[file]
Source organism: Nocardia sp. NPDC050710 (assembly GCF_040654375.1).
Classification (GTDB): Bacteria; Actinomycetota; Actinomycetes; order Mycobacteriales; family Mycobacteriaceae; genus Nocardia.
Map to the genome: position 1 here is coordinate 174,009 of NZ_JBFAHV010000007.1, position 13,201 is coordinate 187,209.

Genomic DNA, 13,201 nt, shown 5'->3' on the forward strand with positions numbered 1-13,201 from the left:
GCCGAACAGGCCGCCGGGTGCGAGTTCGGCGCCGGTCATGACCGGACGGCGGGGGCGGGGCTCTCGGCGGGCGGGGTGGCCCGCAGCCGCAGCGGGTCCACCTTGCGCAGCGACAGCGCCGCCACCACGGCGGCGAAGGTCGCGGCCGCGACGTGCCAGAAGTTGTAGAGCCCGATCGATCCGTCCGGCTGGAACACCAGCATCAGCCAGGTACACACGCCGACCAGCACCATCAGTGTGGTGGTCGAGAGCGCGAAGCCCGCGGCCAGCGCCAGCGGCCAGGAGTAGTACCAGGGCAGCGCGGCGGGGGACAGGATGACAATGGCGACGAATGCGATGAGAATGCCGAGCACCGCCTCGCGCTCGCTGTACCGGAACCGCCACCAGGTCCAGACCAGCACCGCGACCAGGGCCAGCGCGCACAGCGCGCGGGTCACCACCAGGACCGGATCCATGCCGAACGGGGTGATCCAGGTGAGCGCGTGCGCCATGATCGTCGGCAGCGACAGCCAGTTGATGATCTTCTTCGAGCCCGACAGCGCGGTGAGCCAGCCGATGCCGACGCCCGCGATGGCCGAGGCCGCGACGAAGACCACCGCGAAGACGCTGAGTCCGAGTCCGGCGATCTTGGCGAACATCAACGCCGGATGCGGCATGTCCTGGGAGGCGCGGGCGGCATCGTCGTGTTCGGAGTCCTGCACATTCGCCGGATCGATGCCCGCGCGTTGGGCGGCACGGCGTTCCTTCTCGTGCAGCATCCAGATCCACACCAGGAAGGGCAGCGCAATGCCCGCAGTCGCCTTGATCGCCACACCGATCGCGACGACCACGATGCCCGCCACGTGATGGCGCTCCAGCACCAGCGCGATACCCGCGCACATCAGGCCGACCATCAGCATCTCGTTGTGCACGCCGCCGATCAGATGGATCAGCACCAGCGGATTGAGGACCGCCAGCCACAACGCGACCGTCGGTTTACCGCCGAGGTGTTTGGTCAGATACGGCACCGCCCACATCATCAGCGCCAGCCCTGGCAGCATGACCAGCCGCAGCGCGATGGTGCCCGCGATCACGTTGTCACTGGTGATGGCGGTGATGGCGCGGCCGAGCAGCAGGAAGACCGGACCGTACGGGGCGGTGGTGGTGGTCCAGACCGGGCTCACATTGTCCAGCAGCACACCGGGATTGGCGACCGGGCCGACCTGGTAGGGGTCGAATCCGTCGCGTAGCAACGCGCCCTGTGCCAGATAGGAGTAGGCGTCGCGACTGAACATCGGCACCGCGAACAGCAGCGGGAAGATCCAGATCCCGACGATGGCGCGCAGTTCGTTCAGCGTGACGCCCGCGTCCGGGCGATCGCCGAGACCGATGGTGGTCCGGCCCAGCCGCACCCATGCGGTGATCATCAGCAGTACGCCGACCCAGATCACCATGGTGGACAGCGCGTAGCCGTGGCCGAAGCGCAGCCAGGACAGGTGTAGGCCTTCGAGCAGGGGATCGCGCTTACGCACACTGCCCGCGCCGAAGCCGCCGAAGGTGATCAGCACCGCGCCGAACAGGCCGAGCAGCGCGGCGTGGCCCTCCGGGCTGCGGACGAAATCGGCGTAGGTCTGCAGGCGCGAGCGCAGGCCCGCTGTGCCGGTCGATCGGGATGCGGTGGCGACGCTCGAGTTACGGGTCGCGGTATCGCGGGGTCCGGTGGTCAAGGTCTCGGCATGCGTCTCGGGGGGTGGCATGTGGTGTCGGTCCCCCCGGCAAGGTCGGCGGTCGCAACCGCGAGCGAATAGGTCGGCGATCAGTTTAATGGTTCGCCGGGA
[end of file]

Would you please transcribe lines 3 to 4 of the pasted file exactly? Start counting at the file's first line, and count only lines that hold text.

Map to the genome: position 1 here is coordinate 174,009 of NZ_JBFAHV010000007.1, position 13,201 is coordinate 187,209.

Genomic DNA, 13,201 nt, shown 5'->3' on the forward strand with positions numbered 1-13,201 from the left: